Much of the appeal of the two-dimensional materials zoo—which includes graphene, hexagonal boron nitride, molybdenum disulfide, and many others—lies in the multitude of ways the atomically thin sheets can be stacked and combined to create heterostructures with novel properties. (See the article by Pulickel Ajayan, Philip Kim, and Kaustav Banerjee, Physics Today, September 2016, page 38.) New structures can be created not only by stacking different materials but also by arranging the same materials in different ways and, in particular, by introducing a relative twist between successive layers.

When two periodic lattices, atomic or otherwise, are overlaid and slightly offset, they can interfere to create a moiré pattern, named after a type of silken fabric whose construction gives it a rippled appearance. As figure 1 demonstrates, a moiré pattern has spatial structure on a larger scale than either lattice alone, and that quasiperiodicity can have interesting physical consequences. For example, the spatial modulation in the moiré pattern between sheets of graphene and hexagonal boron nitride can produce a fractal energy spectrum called Hofstadter’s butterfly.1 

Figure 1.

The moiré pattern between two honeycomb lattices is quasiperiodic over a much larger scale than either lattice itself. Highlighted in yellow are the repeating regions where the hexagons in the two sheets nearly align.

Figure 1.

The moiré pattern between two honeycomb lattices is quasiperiodic over a much larger scale than either lattice itself. Highlighted in yellow are the repeating regions where the hexagons in the two sheets nearly align.

Close modal

Now MIT’s Pablo Jarillo-Herrero, his student Yuan Cao, and their colleagues have shown that the twist angle between two sheets of graphene can be exploited to even more dramatic effect: At a magic angle of approximately 1.1°, the two-layer stack becomes a superconductor.2 Furthermore, superconducting twisted bilayer graphene bears a strong resemblance to the cuprates and other materials that superconduct at temperatures near 100 K or even higher. Although the graphene bilayers don’t have critical temperatures anywhere near that high, they constitute an enticing new platform for studying unconventional superconductivity that may yield new insights into the elusive phenomenon.

Monolayer graphene gets many of its interesting properties from its unusual band structure. The valence and conduction bands meet in conical valleys, meaning that charge carriers have kinetic energy directly proportional to their momentum, just like photons and other relativistic particles do (see the article by Andre Geim and Allan MacDonald, Physics Today, August 2007, page 35).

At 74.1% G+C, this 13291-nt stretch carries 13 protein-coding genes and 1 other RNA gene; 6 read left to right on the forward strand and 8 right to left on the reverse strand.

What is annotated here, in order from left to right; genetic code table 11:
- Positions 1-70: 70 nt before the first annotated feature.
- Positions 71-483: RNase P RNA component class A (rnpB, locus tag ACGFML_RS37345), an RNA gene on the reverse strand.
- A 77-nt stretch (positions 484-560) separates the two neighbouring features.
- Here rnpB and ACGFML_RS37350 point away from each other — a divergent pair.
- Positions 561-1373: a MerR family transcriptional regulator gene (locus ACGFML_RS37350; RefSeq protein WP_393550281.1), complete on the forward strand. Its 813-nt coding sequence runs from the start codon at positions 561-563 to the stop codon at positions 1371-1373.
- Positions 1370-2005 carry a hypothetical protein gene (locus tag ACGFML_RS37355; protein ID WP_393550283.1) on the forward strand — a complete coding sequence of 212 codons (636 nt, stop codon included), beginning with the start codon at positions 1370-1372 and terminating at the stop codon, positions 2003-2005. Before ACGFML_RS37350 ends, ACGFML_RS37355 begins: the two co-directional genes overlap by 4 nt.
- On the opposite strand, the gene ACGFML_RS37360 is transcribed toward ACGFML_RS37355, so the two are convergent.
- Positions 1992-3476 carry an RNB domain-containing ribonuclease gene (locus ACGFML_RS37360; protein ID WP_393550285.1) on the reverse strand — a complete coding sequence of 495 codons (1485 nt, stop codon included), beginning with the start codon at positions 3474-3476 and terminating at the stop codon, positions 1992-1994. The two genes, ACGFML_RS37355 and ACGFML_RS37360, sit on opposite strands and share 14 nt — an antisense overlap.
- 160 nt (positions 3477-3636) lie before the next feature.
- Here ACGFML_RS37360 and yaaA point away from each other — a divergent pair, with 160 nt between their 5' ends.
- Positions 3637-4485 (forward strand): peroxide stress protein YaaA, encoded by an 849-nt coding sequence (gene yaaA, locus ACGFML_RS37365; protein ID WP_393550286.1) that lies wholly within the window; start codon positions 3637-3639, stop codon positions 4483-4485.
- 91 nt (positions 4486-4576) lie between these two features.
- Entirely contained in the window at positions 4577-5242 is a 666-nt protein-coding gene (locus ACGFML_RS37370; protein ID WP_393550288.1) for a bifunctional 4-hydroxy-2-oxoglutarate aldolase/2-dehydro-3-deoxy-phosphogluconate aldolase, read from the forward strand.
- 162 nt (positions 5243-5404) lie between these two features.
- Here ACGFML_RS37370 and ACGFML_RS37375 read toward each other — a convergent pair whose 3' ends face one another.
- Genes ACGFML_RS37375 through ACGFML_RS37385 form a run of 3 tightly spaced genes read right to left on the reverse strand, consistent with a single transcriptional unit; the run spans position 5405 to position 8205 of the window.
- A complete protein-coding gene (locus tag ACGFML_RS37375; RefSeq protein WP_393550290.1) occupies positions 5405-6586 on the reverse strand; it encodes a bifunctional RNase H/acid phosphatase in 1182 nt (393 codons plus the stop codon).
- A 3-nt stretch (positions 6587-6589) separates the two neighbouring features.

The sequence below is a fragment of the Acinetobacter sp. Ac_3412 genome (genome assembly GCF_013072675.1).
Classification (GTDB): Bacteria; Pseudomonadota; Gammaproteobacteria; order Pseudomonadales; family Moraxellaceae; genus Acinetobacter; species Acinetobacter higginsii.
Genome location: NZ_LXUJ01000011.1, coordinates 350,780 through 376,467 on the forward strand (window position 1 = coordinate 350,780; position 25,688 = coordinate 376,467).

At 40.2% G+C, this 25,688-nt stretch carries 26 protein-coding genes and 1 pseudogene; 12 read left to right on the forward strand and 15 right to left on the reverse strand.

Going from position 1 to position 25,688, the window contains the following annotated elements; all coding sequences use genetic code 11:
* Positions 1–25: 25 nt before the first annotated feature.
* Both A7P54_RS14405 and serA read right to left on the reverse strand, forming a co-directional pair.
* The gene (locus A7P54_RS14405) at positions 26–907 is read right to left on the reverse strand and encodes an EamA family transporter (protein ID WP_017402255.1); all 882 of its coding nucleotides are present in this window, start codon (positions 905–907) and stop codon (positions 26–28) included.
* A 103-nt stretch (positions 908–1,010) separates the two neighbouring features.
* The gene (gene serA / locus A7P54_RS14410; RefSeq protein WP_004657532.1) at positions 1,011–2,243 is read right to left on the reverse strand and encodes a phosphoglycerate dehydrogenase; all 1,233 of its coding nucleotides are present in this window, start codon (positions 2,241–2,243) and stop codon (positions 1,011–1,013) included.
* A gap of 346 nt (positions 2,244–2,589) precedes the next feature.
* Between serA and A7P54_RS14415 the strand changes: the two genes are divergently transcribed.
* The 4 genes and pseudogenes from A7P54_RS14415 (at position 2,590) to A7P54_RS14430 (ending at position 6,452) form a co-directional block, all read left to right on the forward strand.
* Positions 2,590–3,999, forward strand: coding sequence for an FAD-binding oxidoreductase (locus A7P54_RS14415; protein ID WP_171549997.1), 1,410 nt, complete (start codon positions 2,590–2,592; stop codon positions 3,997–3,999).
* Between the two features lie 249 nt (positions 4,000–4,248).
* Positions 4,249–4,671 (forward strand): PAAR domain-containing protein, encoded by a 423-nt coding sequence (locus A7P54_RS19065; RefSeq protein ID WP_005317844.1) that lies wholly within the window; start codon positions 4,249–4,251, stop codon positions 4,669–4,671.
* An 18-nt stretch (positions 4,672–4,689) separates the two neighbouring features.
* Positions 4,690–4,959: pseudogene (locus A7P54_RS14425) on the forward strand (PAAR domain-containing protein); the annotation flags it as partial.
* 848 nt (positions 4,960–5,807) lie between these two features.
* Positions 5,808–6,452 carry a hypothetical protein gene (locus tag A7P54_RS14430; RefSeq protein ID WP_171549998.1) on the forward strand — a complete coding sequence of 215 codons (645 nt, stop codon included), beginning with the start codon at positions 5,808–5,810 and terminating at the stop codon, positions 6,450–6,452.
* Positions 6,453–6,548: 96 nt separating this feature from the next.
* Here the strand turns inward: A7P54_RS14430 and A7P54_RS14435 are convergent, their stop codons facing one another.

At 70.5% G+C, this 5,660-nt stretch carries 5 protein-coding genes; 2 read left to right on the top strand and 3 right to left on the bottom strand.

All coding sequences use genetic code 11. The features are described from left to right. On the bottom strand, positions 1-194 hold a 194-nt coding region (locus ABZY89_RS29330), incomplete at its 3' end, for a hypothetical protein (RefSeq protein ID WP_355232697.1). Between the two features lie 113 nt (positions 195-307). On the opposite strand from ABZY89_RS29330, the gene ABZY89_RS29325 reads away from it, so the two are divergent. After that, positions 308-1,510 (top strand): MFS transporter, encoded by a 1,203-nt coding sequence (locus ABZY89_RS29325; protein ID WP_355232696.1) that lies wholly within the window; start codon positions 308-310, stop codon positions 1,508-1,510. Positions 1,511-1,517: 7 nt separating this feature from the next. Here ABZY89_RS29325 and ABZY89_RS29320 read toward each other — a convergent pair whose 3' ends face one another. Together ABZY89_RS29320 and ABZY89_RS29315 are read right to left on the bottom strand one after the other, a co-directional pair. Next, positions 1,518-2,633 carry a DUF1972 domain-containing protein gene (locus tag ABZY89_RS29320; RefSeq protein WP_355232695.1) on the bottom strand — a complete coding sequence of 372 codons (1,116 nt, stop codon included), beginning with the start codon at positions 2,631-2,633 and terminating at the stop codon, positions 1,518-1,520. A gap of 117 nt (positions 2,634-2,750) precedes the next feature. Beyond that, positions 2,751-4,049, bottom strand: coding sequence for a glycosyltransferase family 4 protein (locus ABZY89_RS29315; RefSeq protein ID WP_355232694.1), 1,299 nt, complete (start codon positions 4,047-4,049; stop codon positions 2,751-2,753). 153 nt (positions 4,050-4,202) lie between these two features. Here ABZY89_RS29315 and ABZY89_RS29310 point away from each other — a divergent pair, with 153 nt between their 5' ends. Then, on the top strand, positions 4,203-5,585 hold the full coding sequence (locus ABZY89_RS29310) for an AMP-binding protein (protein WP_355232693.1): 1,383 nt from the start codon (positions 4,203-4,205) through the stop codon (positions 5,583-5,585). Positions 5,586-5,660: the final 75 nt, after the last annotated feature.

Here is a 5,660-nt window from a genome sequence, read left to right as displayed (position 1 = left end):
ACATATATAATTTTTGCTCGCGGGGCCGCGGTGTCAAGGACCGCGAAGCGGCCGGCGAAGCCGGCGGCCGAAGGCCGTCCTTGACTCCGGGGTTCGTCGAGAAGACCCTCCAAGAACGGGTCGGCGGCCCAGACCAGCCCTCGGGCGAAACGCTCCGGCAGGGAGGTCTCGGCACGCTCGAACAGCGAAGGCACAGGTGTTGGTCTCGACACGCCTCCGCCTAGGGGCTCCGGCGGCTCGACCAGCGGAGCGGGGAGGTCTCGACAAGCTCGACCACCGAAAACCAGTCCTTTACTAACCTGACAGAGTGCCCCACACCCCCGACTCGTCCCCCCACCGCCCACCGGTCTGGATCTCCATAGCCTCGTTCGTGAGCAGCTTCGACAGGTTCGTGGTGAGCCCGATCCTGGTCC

The same quasi-relativistic behavior is present in bilayer graphene with a twist angle of more than a few degrees. At those large angles, the sheets decouple and behave like independent monolayers. On the other hand, in ordinary bilayer graphene—with a twist angle of zero, at which the sheets are stacked just as they are in bulk graphite—the valleys are parabolic, energy is proportional to momentum squared, and charge carriers act like the massive particles that they are.

At some small twist angle, then, there must be a transition between those two qualitatively different band structures, and several papers3 have hinted that in that crossover regime, the energy– momentum dispersion actually flattens out, so all electrons, regardless of momentum, have the same energy. Looked at another way, the density of states as a function of energy diverges. That so-called band flattening is typical of strongly correlated phases of matter, such as the electron fluid in a high-temperature cuprate superconductor.

Strongly correlated systems, which also include other quantum phases of matter, quark–gluon plasmas, and neutron stars, are notoriously difficult to understand, because the states of their constituent particles can’t be mathematically separated. Moreover, twisted bilayer graphene poses its own theoretical challenges. Standard computational methods for simulating electrons in a solid require that the system be periodic. But except at a discrete set of twist angles, moiré patterns are only quasiperiodic: Similar-looking regions appear at regular intervals, but the structure never exactly repeats. As a result, it was unclear just how band flattening would manifest itself in twisted bilayer graphene, or even at what twist angle it would occur.